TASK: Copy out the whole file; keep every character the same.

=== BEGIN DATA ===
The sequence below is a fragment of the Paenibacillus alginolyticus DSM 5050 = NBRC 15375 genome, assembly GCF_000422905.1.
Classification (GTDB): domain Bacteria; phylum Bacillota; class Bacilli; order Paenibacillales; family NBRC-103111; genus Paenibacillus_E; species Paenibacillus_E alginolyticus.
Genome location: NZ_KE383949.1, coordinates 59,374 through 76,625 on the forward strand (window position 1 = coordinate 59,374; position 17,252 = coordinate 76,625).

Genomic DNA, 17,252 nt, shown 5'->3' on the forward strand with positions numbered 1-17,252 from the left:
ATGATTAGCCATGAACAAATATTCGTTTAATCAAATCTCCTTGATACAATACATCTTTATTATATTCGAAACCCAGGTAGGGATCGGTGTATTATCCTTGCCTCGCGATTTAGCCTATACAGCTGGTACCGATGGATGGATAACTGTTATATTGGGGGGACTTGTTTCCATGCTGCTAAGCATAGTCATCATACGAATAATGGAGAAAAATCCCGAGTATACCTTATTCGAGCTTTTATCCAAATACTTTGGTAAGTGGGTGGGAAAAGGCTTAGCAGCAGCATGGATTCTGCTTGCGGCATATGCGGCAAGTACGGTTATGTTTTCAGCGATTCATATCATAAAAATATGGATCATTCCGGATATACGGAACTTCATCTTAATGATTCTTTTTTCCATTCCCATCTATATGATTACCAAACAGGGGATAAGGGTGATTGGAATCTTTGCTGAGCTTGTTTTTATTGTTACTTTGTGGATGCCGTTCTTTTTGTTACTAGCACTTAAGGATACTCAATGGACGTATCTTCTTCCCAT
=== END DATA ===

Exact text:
The sequence below is a fragment of the Paenibacillus alginolyticus DSM 5050 = NBRC 15375 genome, assembly GCF_000422905.1.
Classification (GTDB): domain Bacteria; phylum Bacillota; class Bacilli; order Paenibacillales; family NBRC-103111; genus Paenibacillus_E; species Paenibacillus_E alginolyticus.
Genome location: NZ_KE383949.1, coordinates 59,374 through 76,625 on the forward strand (window position 1 = coordinate 59,374; position 17,252 = coordinate 76,625).

Genomic DNA, 17,252 nt, shown 5'->3' on the forward strand with positions numbered 1-17,252 from the left:
ATGATTAGCCATGAACAAATATTCGTTTAATCAAATCTCCTTGATACAATACATCTTTATTATATTCGAAACCCAGGTAGGGATCGGTGTATTATCCTTGCCTCGCGATTTAGCCTATACAGCTGGTACCGATGGATGGATAACTGTTATATTGGGGGGACTTGTTTCCATGCTGCTAAGCATAGTCATCATACGAATAATGGAGAAAAATCCCGAGTATACCTTATTCGAGCTTTTATCCAAATACTTTGGTAAGTGGGTGGGAAAAGGCTTAGCAGCAGCATGGATTCTGCTTGCGGCATATGCGGCAAGTACGGTTATGTTTTCAGCGATTCATATCATAAAAATATGGATCATTCCGGATATACGGAACTTCATCTTAATGATTCTTTTTTCCATTCCCATCTATATGATTACCAAACAGGGGATAAGGGTGATTGGAATCTTTGCTGAGCTTGTTTTTATTGTTACTTTGTGGATGCCGTTCTTTTTGTTACTAGCACTTAAGGATACTCAATGGACGTATCTTCTTCCCAT